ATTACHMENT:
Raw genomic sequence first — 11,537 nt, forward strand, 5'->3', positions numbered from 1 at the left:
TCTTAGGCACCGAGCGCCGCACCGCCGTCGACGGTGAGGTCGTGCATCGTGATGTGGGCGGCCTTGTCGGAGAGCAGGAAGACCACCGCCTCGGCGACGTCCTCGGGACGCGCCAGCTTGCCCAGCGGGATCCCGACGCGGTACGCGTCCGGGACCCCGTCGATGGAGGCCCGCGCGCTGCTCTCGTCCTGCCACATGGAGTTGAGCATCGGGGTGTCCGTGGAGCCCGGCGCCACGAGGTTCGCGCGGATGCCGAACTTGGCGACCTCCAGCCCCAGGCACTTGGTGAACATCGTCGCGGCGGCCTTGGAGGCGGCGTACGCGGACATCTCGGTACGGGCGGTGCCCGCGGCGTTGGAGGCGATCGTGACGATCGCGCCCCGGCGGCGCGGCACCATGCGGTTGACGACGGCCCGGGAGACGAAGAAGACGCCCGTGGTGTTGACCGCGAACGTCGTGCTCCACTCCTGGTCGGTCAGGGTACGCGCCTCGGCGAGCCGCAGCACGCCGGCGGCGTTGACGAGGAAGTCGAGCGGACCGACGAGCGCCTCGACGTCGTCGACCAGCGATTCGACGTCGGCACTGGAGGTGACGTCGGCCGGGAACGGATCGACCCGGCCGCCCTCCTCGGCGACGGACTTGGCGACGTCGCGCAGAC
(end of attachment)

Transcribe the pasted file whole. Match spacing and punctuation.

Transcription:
Raw genomic sequence first — 11,537 nt, forward strand, 5'->3', positions numbered from 1 at the left:
TCTTAGGCACCGAGCGCCGCACCGCCGTCGACGGTGAGGTCGTGCATCGTGATGTGGGCGGCCTTGTCGGAGAGCAGGAAGACCACCGCCTCGGCGACGTCCTCGGGACGCGCCAGCTTGCCCAGCGGGATCCCGACGCGGTACGCGTCCGGGACCCCGTCGATGGAGGCCCGCGCGCTGCTCTCGTCCTGCCACATGGAGTTGAGCATCGGGGTGTCCGTGGAGCCCGGCGCCACGAGGTTCGCGCGGATGCCGAACTTGGCGACCTCCAGCCCCAGGCACTTGGTGAACATCGTCGCGGCGGCCTTGGAGGCGGCGTACGCGGACATCTCGGTACGGGCGGTGCCCGCGGCGTTGGAGGCGATCGTGACGATCGCGCCCCGGCGGCGCGGCACCATGCGGTTGACGACGGCCCGGGAGACGAAGAAGACGCCCGTGGTGTTGACCGCGAACGTCGTGCTCCACTCCTGGTCGGTCAGGGTACGCGCCTCGGCGAGCCGCAGCACGCCGGCGGCGTTGACGAGGAAGTCGAGCGGACCGACGAGCGCCTCGACGTCGTCGACCAGCGATTCGACGTCGGCACTGGAGGTGACGTCGGCCGGGAACGGATCGACCCGGCCGCCCTCCTCGGCGACGGACTTGGCGACGTCGCGCAGAC